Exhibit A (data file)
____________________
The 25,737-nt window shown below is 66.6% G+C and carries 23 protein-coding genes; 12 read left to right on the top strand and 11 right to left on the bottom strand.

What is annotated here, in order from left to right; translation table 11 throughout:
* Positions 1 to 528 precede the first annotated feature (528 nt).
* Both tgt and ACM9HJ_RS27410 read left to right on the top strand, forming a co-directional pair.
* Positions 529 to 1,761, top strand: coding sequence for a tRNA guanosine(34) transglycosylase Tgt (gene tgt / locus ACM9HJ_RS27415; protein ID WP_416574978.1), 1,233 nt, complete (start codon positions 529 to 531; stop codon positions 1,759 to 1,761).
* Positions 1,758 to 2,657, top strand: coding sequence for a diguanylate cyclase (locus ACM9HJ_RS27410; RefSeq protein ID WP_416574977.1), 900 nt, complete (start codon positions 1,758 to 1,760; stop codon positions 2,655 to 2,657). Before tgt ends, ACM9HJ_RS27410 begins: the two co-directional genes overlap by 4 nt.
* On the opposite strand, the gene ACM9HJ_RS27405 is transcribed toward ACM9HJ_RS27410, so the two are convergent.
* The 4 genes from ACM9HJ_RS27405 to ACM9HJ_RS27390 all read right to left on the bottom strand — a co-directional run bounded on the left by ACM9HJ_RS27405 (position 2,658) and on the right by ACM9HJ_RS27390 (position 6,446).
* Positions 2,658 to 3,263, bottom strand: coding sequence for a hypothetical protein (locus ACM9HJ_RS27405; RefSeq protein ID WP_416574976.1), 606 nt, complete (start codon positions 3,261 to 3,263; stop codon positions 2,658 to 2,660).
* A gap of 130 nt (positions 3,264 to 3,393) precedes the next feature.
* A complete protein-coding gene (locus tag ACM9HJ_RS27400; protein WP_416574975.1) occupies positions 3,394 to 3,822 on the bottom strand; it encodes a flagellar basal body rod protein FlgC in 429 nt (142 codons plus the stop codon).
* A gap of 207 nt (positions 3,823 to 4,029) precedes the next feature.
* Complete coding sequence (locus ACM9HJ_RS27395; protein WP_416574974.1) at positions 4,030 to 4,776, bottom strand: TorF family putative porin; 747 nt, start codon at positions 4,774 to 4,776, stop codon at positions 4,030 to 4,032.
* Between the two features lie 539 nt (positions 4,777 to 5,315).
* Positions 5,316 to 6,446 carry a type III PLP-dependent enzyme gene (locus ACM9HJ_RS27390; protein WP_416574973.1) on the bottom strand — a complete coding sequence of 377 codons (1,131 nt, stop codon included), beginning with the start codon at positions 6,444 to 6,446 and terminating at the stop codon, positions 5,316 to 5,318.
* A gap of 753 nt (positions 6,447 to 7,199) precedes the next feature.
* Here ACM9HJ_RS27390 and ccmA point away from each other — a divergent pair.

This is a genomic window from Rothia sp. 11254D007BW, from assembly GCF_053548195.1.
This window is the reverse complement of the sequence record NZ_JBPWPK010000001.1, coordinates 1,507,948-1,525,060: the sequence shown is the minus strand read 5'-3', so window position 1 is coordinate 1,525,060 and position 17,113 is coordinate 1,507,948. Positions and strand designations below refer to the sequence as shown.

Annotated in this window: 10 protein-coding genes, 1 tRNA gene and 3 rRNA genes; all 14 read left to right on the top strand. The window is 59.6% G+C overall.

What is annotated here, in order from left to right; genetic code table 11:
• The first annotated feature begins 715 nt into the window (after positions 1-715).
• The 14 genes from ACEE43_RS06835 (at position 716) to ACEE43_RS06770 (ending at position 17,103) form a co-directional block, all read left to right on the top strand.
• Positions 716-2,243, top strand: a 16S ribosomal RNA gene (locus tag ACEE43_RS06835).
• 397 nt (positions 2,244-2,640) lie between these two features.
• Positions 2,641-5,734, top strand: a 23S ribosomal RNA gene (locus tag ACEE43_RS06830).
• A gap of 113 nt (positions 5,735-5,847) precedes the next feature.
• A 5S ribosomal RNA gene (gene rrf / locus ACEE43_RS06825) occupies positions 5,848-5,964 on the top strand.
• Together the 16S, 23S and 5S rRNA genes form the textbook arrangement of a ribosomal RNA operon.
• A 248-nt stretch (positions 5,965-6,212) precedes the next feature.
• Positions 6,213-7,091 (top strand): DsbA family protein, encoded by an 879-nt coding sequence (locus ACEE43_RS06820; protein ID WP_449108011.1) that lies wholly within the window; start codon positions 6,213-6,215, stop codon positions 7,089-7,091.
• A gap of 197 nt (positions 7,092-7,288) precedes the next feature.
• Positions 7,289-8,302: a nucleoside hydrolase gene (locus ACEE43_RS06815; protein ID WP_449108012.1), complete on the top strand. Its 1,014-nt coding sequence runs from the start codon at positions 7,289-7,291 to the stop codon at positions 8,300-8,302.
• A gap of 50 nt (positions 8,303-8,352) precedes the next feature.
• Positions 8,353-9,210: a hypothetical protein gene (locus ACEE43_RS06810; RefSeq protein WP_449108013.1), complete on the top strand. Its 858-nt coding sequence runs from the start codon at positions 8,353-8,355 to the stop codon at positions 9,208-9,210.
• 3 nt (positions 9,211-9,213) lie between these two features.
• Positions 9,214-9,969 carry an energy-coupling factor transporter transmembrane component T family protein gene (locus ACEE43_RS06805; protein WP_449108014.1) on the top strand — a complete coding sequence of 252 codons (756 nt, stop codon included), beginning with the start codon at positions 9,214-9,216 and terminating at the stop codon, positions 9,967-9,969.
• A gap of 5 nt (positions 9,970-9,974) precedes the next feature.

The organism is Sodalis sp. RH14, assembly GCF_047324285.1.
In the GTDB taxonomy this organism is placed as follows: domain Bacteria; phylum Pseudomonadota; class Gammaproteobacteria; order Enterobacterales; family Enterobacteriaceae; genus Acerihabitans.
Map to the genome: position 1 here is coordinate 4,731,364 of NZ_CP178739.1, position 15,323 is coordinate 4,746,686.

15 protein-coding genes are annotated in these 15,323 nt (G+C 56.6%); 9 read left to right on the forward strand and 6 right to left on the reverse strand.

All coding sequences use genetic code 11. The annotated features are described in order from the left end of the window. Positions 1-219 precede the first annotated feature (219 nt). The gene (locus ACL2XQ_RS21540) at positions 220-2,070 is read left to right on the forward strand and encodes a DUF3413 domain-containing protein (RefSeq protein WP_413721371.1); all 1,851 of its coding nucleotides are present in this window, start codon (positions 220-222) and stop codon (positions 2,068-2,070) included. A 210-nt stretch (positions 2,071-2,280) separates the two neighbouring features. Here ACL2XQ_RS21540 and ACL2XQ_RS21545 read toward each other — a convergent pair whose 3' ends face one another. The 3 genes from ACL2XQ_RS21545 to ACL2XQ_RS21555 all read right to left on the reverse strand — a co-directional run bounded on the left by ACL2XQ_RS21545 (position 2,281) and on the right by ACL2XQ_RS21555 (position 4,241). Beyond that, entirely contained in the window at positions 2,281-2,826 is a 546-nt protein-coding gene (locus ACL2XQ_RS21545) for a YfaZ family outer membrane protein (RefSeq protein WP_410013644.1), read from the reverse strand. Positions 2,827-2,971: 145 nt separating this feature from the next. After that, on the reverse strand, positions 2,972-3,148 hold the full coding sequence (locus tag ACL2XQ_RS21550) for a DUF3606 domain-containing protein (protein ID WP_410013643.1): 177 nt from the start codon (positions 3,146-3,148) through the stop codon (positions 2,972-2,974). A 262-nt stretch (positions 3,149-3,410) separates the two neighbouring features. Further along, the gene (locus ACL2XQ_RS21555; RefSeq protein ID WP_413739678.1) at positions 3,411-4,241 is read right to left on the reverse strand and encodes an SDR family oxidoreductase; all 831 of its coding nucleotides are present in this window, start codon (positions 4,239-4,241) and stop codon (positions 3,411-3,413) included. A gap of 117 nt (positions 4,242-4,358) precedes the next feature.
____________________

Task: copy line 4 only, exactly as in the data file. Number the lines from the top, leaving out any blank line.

* Both tgt and ACM9HJ_RS27410 read left to right on the top strand, forming a co-directional pair.